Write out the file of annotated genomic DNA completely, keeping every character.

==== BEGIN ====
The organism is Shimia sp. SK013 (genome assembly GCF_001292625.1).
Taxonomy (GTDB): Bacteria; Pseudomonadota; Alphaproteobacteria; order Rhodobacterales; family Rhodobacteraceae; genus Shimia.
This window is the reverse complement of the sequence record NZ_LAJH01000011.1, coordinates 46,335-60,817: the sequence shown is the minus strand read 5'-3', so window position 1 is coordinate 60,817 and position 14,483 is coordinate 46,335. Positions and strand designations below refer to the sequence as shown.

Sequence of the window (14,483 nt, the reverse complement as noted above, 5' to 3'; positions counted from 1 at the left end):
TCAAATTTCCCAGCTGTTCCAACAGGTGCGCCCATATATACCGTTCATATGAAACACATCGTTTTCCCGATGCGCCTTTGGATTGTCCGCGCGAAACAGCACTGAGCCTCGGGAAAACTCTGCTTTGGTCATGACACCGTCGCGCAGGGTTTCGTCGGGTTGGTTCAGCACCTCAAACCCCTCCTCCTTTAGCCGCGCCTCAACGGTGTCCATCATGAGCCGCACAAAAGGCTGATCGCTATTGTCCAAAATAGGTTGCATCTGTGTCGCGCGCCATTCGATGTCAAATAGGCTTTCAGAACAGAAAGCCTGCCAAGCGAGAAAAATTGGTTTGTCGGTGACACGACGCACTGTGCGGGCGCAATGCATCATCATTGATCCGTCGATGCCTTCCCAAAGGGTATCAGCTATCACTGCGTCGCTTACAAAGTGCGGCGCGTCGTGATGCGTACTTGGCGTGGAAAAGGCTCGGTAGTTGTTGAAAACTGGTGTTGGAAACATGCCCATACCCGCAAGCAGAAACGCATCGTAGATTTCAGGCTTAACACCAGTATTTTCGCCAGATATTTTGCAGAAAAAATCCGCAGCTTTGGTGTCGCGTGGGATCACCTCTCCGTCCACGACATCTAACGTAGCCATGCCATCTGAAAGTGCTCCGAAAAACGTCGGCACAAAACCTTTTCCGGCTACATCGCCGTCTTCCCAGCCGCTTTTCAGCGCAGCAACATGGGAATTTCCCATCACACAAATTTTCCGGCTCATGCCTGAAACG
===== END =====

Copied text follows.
The organism is Shimia sp. SK013 (genome assembly GCF_001292625.1).
Taxonomy (GTDB): Bacteria; Pseudomonadota; Alphaproteobacteria; order Rhodobacterales; family Rhodobacteraceae; genus Shimia.
This window is the reverse complement of the sequence record NZ_LAJH01000011.1, coordinates 46,335-60,817: the sequence shown is the minus strand read 5'-3', so window position 1 is coordinate 60,817 and position 14,483 is coordinate 46,335. Positions and strand designations below refer to the sequence as shown.

Sequence of the window (14,483 nt, the reverse complement as noted above, 5' to 3'; positions counted from 1 at the left end):
TCAAATTTCCCAGCTGTTCCAACAGGTGCGCCCATATATACCGTTCATATGAAACACATCGTTTTCCCGATGCGCCTTTGGATTGTCCGCGCGAAACAGCACTGAGCCTCGGGAAAACTCTGCTTTGGTCATGACACCGTCGCGCAGGGTTTCGTCGGGTTGGTTCAGCACCTCAAACCCCTCCTCCTTTAGCCGCGCCTCAACGGTGTCCATCATGAGCCGCACAAAAGGCTGATCGCTATTGTCCAAAATAGGTTGCATCTGTGTCGCGCGCCATTCGATGTCAAATAGGCTTTCAGAACAGAAAGCCTGCCAAGCGAGAAAAATTGGTTTGTCGGTGACACGACGCACTGTGCGGGCGCAATGCATCATCATTGATCCGTCGATGCCTTCCCAAAGGGTATCAGCTATCACTGCGTCGCTTACAAAGTGCGGCGCGTCGTGATGCGTACTTGGCGTGGAAAAGGCTCGGTAGTTGTTGAAAACTGGTGTTGGAAACATGCCCATACCCGCAAGCAGAAACGCATCGTAGATTTCAGGCTTAACACCAGTATTTTCGCCAGATATTTTGCAGAAAAAATCCGCAGCTTTGGTGTCGCGTGGGATCACCTCTCCGTCCACGACATCTAACGTAGCCATGCCATCTGAAAGTGCTCCGAAAAACGTCGGCACAAAACCTTTTCCGGCTACATCGCCGTCTTCCCAGCCGCTTTTCAGCGCAGCAACATGGGAATTTCCCATCACACAAATTTTCCGGCTCATGCCTGAAACG